We are currently working to build a VPN to our branch offices. This is to facilitate access to our main database servers. The servers are currently being accessed via serial ( 56k leased lines, mux, terminals ). We had thought to use DSL for all offices that support it, and probably use T-1's to those offices that don't.
We would like to use this VPN as an alternative to Frame Relay to the branch offices. Each branch office will have from 1 to 30 users, connected to a local LAN. We had thought to put a Router between the LAN and the DSL Modem. All traffic bound for the corporate servers would be routed over the VPN and out over the net back to the corporate router. It is essential that this VPN traffic be strongly encrypted. All other traffic we would bounce out normally over the DSL line. We do not want to install any software on the machines to accomplish this task ( ie its handled completely by the routers ), plus we will probably be using some kind of interim terminal concentrator device, rather than replacing the terminals immediately.
What would be a recommended configuration to accomplish this goal? Lets assume 10 branch offices, and the availability of multiple 1.1Mbps SDSL connections at corporate.
Id probably go with a 1700 DSL router at all the remote sites and load up the VPN IOS on them. For the main site, probably a 7100 or 3600. www.cisco.com/go/vpn is where you should start. The 1700s could also handle firewalling for all the remote offices.
Thanks for your help. There is some good information there. Do you know of any place that has a good cross-reference of Cisco capabilities, perhaps based on purpose of use. The Cisco stuff requires a huge amount of wading to get through ( which has taken me a little while.) Also, do you know of a good rule-of-thumb document on this sort of situation?
There are several options that exist. The questions are how much can you spend and what functions do you want to support? For instance, do you plan to have redundancy in the remote offices? If so, then you need to make sure that your design includes devices on the head and remote ends that support some type of dynamic routing. Ten remote offices requires at a minimum of ten tunnels. Do you have an idea as to have a full or partial mesh? That will change quite a lot in the equipment requirements. With ten offices and more than 1MB of BW, you will most likely want to look into hardware encryption, not software.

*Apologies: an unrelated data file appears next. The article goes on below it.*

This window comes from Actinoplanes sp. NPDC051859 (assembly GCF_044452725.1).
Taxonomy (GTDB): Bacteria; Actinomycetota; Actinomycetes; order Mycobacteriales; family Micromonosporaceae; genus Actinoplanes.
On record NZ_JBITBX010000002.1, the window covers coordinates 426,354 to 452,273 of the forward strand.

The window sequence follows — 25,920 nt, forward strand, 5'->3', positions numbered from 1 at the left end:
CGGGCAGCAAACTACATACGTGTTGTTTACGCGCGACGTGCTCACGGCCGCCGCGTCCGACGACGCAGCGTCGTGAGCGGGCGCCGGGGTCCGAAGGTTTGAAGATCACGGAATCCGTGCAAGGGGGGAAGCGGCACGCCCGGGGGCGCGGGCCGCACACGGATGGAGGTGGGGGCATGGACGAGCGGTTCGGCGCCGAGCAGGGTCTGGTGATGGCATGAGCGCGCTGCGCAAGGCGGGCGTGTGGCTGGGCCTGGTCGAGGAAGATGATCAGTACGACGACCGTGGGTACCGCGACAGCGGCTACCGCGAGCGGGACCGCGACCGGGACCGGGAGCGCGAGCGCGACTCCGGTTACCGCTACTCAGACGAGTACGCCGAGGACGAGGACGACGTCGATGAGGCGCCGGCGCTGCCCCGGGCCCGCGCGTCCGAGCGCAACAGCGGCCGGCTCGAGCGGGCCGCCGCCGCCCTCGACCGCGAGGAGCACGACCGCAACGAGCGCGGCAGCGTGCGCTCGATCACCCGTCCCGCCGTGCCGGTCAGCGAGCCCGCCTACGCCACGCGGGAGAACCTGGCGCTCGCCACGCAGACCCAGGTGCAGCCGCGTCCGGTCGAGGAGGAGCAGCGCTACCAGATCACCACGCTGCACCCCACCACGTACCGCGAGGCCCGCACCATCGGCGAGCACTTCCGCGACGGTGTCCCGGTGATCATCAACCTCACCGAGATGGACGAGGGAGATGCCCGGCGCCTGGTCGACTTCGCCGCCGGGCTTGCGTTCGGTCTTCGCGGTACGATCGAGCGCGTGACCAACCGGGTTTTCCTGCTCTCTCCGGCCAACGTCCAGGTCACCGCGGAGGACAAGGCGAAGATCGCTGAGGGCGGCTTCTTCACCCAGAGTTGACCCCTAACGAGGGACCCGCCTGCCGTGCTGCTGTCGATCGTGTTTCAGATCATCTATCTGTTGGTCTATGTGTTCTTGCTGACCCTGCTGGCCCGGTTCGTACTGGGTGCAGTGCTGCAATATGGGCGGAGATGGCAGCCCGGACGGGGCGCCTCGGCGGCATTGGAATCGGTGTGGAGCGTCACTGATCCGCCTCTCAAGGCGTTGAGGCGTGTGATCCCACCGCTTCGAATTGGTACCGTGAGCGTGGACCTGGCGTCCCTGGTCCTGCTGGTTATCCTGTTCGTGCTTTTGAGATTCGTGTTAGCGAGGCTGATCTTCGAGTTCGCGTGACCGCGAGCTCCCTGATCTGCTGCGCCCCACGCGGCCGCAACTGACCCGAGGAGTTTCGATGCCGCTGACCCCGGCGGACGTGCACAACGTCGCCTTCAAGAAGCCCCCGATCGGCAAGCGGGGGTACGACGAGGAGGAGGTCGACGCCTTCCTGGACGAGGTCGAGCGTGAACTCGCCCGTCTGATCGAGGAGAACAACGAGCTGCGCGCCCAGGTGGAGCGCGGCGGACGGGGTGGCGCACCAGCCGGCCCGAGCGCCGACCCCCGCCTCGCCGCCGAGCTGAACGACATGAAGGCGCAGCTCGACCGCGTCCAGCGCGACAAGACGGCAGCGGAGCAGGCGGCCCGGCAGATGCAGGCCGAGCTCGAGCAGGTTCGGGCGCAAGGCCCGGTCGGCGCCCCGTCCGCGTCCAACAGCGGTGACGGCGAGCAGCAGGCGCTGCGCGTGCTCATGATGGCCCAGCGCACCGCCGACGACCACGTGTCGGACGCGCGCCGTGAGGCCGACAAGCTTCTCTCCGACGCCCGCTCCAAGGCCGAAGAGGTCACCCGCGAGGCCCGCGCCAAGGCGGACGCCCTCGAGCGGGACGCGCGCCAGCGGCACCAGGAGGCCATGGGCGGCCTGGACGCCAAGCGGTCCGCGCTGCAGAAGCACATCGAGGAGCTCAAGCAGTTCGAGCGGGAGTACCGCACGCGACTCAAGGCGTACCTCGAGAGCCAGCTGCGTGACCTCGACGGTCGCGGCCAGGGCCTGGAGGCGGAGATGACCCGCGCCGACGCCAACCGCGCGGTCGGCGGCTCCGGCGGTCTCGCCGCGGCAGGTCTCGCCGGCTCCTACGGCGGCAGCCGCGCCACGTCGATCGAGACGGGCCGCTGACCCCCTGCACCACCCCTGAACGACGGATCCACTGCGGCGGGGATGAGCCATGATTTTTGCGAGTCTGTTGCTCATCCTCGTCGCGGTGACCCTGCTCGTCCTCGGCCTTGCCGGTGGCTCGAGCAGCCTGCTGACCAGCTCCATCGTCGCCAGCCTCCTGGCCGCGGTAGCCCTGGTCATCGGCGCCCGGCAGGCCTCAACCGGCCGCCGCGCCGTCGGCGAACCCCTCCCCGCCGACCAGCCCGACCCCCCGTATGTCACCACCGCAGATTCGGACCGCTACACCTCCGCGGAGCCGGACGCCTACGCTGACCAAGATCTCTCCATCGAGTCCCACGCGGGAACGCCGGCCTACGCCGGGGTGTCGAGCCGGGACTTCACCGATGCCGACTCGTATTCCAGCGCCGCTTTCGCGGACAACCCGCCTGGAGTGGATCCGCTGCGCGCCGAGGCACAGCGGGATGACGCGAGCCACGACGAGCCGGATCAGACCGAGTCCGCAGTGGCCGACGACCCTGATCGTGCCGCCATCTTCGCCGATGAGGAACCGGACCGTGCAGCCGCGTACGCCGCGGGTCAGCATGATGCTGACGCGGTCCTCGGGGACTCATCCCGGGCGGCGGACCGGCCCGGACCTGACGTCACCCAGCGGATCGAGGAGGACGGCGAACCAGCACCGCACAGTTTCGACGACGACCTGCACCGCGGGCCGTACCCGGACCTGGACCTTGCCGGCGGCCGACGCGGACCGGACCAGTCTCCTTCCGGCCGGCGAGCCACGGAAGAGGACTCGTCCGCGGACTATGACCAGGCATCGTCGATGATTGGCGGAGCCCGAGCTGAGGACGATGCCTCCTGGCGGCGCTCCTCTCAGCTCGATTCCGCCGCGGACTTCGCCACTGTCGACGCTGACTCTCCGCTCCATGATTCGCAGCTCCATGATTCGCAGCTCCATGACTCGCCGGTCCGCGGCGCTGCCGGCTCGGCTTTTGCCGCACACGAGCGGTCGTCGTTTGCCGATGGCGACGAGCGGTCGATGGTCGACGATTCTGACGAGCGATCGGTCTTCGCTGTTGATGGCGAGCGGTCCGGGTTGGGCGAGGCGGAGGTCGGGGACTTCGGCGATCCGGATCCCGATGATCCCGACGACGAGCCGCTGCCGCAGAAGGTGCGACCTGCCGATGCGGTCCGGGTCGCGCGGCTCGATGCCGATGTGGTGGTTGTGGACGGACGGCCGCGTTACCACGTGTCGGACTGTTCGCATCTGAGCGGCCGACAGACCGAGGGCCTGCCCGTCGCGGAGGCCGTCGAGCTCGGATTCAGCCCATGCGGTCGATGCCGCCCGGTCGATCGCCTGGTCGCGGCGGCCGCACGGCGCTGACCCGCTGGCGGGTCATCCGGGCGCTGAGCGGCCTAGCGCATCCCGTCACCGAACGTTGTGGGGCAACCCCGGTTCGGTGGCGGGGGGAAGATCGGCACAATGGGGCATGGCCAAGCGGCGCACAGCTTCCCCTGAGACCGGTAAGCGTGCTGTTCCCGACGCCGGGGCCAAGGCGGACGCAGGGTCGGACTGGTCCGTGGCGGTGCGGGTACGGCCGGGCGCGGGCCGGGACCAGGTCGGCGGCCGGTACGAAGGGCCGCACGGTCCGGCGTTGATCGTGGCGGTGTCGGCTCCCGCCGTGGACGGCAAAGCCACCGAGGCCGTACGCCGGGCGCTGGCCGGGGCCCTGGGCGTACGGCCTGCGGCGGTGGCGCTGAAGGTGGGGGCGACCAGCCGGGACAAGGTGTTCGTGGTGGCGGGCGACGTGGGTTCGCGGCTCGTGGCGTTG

We need to have some form of redundancy at the branches. Most of our traffic will be bursty text based traffic ( consistent with heavily used telnet session equivalents ), email, and http traffic. If it is possible, should the DSL link at a branch roll over and play dead, we would like to be able to fallback to either dial-up modem or ISDN connections. If we did this, we would like to restrict all traffic except the database traffic, in an effort to keep database traffic at the highest level of service as possible.
It is not our intention that the branches ever be able to reach between each other. All corporate traffic should come back to the corporate servers. The databases will reside at the core of the network, with branched connecting directly in. We have pretty much decided to operate 2 networks at corporate, a server-traffic network for the databases, to which the branches will attach, and then a very similar setup as the bracnhes have to connect local corporate.
A nice pretty jewel would be to enable our few roadwarriors access to the databases via a dial-up connection.
Table of ContentsIntroductionVersion HistoryPossible Future
UpdatesDocuments PurposeNAT Operation in ASA 8.3+ SectionsRule Types
Network Object NATTwice NAT / Manual NATRule Types used per SectionNAT
Types used with Twice NAT / Manual NAT and Network Obje...
Table of Contents Introduction:This document describes details on how
NAT-T works. Background: ESP encrypts all critical information,
encapsulating the entire inner TCP/UDP datagram within an ESP header.
ESP is an IP protocol in the same sense that TCP an...